Ocwen has used and continues to use a proprietary system of record called REALServicing. In 2009 Ocwen spun off its internal technology department into a separate company named Altisource Portfolio Solutions or “Altisource” for short. Ocwen contracted with Altisource to use their technology services and in 2012 and 2013, while Erbey was the Chairman of the Boards of BOTH Altisource and Ocwen, Ocwen extended this technology services contract through 2025. It’s worth mentioning that no other mortgage servicing company uses REALServicing.

The CFPB was able to determine that Ocwen was servicing loans and collected upon debts based on inaccurate and incomplete borrower loan information largely due to issues with the REALServicing platform. Ocwen often input inaccurate and/or incomplete information, or failed to input accurate or complete information about borrowers’ loans into the REALServicing system of record. Even when the information in REALServicing was accurately input, REALServicing generated inaccurate information about borrowers’ loans due to deficiencies in the system itself. Ocwen’s use of inaccurate and incomplete information to collect mortgage, tax, and insurance payments, communicate with borrowers about loss mitigation issues, proceed with foreclosures, and when selling the servicing rights of borrowers’ loans to new servicers resulted in significant harm to borrowers.

Remember when we mentioned that Ocwen aquired the servicing rights to Residential Capitals 1.7 million loans with approximately $183 billion in unpaid principal balances? Based on the finding of the CFPB, Ocwen input inaccurate and incomplete loan information and payment data from these acquisitions into the REALServicing system of record. In many instances, the systems of record that other servicers like Residential Capital use data fields that are different from the data fields in REALServicing. What a mortgage servicer is supposed to do with situations like this is check whether they are correctly boarding loan data from the prior servicer’s systems into their own system of record. Ocwen verifies critical loan data fields—such as interest rate, property type, and unpaid principal balance—by matching it with the information in the borrower’s loan documentation. If the information in REALServicing does not match what Ocwen finds in the documents, Ocwen is supposed to correct the error in REALServicing. To ensure the loan data it is using to service loans is complete and accurate, Ocwen sought to complete the loan verification process within 60 days of boarding the loan into REALServicing. However since 2014, Ocwen was not able to complete this process within 60 days. Instead, they relied on unverified loan information for months—and often for more than a year—to service hundreds of thousands of loans.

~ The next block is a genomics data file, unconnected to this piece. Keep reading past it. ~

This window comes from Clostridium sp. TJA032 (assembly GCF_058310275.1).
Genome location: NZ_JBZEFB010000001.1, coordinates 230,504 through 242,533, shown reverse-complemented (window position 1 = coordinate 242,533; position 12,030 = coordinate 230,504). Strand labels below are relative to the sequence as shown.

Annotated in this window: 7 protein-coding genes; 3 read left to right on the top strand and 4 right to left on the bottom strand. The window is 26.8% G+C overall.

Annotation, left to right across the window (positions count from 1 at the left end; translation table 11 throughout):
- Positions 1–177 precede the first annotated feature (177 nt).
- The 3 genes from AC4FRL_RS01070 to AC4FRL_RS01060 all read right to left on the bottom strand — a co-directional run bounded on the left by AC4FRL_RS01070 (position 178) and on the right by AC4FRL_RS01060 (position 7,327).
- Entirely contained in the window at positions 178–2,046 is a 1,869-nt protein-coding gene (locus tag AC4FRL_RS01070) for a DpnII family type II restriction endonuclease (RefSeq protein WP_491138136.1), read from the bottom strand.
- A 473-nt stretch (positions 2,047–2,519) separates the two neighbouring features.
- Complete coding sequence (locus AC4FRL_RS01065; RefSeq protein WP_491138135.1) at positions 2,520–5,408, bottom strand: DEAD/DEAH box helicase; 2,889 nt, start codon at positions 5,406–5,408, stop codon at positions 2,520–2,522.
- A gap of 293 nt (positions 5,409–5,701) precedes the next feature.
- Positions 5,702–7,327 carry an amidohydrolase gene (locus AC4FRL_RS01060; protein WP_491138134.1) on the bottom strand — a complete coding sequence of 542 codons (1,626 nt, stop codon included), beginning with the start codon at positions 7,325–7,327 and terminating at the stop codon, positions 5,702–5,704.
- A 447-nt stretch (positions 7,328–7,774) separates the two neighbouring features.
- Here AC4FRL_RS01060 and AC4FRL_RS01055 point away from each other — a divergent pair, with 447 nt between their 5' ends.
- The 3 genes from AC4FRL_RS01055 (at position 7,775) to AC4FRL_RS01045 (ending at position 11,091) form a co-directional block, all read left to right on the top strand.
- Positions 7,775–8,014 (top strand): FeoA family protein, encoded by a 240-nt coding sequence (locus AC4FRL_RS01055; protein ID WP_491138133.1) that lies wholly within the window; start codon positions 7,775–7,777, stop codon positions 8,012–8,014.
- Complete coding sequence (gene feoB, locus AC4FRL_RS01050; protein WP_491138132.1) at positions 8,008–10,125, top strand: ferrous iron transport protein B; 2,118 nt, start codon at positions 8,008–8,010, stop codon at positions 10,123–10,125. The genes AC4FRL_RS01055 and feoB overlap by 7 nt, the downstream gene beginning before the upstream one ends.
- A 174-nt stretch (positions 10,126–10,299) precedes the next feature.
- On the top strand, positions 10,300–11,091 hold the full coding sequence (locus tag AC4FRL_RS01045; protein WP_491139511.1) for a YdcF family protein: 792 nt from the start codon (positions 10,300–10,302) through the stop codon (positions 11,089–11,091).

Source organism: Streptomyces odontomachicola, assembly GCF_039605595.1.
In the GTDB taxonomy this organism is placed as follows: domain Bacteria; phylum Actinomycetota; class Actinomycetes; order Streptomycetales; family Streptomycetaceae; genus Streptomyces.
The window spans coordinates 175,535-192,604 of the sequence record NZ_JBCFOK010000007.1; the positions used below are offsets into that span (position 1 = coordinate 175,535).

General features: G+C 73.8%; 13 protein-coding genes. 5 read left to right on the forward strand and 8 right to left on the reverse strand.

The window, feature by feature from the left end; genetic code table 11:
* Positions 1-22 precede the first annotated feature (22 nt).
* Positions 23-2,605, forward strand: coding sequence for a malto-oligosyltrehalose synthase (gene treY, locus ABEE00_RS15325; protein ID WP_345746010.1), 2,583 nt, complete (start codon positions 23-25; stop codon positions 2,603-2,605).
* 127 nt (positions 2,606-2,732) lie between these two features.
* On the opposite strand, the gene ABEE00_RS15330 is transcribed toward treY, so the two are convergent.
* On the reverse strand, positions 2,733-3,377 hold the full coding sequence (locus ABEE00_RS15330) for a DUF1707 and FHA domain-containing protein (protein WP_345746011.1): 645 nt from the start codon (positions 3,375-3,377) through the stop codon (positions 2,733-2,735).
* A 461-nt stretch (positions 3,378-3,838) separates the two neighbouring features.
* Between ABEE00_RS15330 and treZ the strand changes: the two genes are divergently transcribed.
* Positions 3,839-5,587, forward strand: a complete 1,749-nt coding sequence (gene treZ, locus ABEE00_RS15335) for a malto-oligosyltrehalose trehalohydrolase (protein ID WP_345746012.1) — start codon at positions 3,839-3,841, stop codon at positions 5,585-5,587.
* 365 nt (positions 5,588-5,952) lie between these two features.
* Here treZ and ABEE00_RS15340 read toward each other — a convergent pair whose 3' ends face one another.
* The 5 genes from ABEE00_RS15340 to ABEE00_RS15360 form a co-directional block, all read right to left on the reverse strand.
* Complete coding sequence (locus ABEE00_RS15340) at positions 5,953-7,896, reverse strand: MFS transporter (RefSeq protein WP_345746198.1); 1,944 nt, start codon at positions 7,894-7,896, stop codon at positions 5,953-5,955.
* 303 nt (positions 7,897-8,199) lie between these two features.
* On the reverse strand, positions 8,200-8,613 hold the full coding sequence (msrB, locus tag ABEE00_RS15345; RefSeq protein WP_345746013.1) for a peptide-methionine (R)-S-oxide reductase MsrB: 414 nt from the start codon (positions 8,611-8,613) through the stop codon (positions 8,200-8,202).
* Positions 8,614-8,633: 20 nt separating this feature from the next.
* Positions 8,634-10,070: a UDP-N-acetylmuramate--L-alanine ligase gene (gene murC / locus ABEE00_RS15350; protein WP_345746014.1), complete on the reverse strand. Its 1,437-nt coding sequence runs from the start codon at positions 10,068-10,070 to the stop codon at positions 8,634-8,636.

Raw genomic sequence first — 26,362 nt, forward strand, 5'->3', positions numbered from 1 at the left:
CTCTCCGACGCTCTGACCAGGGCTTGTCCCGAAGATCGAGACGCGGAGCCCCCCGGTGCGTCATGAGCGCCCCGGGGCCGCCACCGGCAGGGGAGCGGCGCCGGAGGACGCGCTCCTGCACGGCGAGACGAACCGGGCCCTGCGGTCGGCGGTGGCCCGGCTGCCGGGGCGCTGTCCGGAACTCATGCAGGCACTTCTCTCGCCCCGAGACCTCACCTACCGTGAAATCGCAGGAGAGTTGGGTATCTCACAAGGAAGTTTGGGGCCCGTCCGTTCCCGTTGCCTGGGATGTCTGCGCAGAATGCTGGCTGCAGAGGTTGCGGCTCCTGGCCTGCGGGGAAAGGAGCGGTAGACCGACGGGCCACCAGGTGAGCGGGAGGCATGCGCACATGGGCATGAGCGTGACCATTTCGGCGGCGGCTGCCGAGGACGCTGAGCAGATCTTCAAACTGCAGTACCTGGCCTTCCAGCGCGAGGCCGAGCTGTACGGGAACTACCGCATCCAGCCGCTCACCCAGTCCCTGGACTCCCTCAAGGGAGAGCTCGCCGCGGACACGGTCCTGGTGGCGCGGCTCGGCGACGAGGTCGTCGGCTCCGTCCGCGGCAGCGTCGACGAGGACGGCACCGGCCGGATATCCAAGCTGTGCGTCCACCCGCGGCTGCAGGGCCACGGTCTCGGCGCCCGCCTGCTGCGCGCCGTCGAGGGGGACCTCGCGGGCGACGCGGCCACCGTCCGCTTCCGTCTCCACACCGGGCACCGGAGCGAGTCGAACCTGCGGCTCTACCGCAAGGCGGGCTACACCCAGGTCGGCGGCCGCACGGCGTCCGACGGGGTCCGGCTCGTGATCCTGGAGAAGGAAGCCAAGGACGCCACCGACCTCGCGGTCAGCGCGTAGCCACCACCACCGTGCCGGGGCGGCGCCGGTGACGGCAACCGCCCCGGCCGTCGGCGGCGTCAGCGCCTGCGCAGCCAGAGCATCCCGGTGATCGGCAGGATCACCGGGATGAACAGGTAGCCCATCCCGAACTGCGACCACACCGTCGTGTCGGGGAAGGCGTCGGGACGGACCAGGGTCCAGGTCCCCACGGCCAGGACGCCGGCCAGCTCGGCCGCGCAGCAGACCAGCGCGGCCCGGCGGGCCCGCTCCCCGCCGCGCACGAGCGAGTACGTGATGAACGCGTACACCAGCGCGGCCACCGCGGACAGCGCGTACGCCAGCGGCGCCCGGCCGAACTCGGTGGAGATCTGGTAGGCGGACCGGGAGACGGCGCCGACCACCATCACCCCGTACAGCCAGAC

As of December 2013, Ocwen had a backlog of more than 400,000 transferred loans that remained unverified, and it took them until August of 2014 to make corrections to critical data fields for those loans. Due to that backlog, Ocwen delayed verifying the 1.7 million Residential Capital loans it acquired in 2013 until September 1, 2014; at that time, Ocwen was servicing more than 1.1 million unverified Residential Capital loans on REALServicing. By the end of 2014, when Ocwen completed boarding Residential Capital loans onto REALServicing, the verification backlog had grown to more than 1.3 million unverified Residential Capital loans. Fast forward to April of 2016, Ocwen still had a backlog of more than 263,000 unverified Residential Capital loans.